I’ve been reading and studying God’s Word of late in the Old Testament. Specifically, the Song of Solomon. This book of the bible is one that is often overlooked, ignored, and put aside. Why? Well there seems to be some misunderstandings in the content.
Some have thought it to be a collection of songs, but it is more generally understood to be a sort of drama, the positive interpretation of which is impossible because the identity of the speakers and the length of the speeches are not disclosed.
Although there are three main theories (allegorical, literal, and the typical), what can’t be missed in the different interpretations, is the story that takes place is about True Love in relationship–between God and Israel, Jesus’ relationship with the Church, and the experience of Solomon and a Shulamite maiden–God’s teaching on marriage and sexual relationships.
Most of us over the years have experienced HUMAN LOVE. Some remember their first romance with the opposite sex: overcoming shyness, overcoming rejection, dating, the first kiss. We even remarked, “This is it! This feeling will last forever!”–later to find out that it was but an infatuation and not TRUE LOVE!
One of my favorite allegorical books ever, is a book written by Mr. Don Nori: Romancing the Divine – A Story About True Love. As an introduction to his story, he gives us a vivid pictorial of TRUE LOVE and I wanted to share it with you as a Devotional.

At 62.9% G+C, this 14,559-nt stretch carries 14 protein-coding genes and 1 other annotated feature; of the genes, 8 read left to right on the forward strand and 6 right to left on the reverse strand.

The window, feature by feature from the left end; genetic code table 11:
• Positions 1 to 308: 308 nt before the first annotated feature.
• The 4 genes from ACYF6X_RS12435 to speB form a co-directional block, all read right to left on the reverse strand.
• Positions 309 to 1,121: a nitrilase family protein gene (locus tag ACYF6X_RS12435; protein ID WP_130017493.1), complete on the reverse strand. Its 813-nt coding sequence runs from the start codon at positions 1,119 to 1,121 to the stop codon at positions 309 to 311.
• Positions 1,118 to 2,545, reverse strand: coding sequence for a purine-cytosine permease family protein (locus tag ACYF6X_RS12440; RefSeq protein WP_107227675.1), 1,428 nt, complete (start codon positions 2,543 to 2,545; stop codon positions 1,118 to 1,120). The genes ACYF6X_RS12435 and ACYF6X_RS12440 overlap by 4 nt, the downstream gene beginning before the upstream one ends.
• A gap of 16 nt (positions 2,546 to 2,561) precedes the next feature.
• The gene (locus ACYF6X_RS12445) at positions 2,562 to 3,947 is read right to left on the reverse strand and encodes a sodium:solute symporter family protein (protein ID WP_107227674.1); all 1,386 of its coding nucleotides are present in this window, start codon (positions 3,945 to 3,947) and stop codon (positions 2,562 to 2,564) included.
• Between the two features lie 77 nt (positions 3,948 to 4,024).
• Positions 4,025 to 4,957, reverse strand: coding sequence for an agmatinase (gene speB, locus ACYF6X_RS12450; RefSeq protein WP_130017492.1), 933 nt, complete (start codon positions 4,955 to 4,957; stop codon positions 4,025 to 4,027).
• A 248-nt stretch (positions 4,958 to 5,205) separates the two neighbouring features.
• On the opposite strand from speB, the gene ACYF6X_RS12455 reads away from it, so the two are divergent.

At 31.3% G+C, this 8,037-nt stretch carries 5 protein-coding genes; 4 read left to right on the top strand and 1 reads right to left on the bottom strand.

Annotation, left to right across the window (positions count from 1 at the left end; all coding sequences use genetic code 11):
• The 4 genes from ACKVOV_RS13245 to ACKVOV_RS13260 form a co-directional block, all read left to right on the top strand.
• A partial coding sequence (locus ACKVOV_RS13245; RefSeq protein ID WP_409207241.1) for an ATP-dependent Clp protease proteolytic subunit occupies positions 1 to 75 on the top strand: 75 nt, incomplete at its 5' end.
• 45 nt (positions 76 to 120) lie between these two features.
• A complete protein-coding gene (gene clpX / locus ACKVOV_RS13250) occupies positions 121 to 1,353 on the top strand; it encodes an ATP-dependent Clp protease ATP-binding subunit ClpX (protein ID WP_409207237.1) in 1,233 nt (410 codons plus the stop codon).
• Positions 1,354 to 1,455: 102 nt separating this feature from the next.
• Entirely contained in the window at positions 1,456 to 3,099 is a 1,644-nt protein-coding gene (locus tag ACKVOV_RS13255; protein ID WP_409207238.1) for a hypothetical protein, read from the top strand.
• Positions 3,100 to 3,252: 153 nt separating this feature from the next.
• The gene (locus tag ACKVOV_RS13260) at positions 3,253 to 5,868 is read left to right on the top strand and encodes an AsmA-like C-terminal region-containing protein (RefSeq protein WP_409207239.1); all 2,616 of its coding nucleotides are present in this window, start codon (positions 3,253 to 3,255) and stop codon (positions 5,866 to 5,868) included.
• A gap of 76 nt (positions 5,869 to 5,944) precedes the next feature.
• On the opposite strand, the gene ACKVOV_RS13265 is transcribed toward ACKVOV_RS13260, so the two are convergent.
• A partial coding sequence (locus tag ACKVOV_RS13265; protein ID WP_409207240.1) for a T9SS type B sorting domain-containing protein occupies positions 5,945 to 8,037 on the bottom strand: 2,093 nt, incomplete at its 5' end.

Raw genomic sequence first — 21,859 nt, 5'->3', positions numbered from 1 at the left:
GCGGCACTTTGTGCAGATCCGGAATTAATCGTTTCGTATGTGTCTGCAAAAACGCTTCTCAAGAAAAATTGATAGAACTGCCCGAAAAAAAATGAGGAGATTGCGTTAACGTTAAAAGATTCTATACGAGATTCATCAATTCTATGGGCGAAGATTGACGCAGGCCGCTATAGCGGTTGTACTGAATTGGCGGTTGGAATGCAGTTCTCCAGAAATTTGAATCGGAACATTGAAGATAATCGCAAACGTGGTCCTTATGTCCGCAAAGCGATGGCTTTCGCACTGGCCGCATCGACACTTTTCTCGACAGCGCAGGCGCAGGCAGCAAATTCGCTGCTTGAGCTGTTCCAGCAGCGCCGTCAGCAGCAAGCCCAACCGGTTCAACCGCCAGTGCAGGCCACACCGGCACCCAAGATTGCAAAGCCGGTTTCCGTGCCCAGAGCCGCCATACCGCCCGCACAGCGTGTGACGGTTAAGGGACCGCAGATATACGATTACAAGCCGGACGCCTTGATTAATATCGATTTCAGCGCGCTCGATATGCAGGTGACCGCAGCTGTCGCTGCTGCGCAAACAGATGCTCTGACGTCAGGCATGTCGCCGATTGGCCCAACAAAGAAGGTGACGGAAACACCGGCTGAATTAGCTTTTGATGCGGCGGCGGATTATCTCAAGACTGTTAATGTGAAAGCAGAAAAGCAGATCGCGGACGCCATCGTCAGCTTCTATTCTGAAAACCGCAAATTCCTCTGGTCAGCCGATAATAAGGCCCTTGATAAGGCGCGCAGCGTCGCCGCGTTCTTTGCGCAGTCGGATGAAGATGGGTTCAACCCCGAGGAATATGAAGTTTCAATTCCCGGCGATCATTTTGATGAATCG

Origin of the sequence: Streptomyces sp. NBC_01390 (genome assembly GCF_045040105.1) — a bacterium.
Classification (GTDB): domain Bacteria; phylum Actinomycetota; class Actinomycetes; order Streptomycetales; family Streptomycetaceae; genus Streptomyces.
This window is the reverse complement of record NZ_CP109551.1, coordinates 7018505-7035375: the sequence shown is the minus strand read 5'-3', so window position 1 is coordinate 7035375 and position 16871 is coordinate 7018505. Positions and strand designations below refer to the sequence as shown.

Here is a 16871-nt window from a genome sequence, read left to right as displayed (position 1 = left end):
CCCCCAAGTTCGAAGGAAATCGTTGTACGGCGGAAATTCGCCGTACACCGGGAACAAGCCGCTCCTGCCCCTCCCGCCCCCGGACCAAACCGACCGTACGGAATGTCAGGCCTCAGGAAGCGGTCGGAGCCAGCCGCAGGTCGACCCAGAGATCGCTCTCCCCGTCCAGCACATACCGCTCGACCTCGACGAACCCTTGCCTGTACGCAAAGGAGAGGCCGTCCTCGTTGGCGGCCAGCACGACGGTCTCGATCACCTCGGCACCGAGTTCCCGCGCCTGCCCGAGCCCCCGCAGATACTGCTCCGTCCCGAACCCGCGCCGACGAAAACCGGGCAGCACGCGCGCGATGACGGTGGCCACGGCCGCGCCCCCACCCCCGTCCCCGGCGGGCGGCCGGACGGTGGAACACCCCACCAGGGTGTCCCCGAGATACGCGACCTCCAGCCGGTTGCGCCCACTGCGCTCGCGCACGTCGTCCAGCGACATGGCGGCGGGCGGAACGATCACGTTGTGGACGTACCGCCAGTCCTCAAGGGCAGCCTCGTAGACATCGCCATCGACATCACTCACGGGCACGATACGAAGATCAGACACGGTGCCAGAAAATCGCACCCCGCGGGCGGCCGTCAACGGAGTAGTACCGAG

How noble true love is! How invincible! How pure! How innocent!
Love simply comes, often undetected even by the one overtaken by
its mysterious powers.
True love. The lonely covet its reality. The arrogant flaunt
its presence. The ignorant snub its wonder.
It is illogical as anything can be. It is hopeless to describe it
and folly to shun it.
The greatest philosophers have sought to define it.
Religion has tried to buy it. Many have tried to elude it.
Love is as hopeless to understand as it is impossible
to deny. Yet reason and logic are helpless against
love, for it is a most formidable foe of the mundane and
the average. True love, you see, dares to go places
where reason cannot tread. Love sees realities about which
philosophy can only hope to dimly speculate.
True love knows what tradition can only distantly remember.
True love draws the least lovable. It can make anyone
True love is the sustaining power of the universe
itself, yet is so lovely that it abides fully in the hearts of
those foolish enough to respond to its rapturous invitation to come.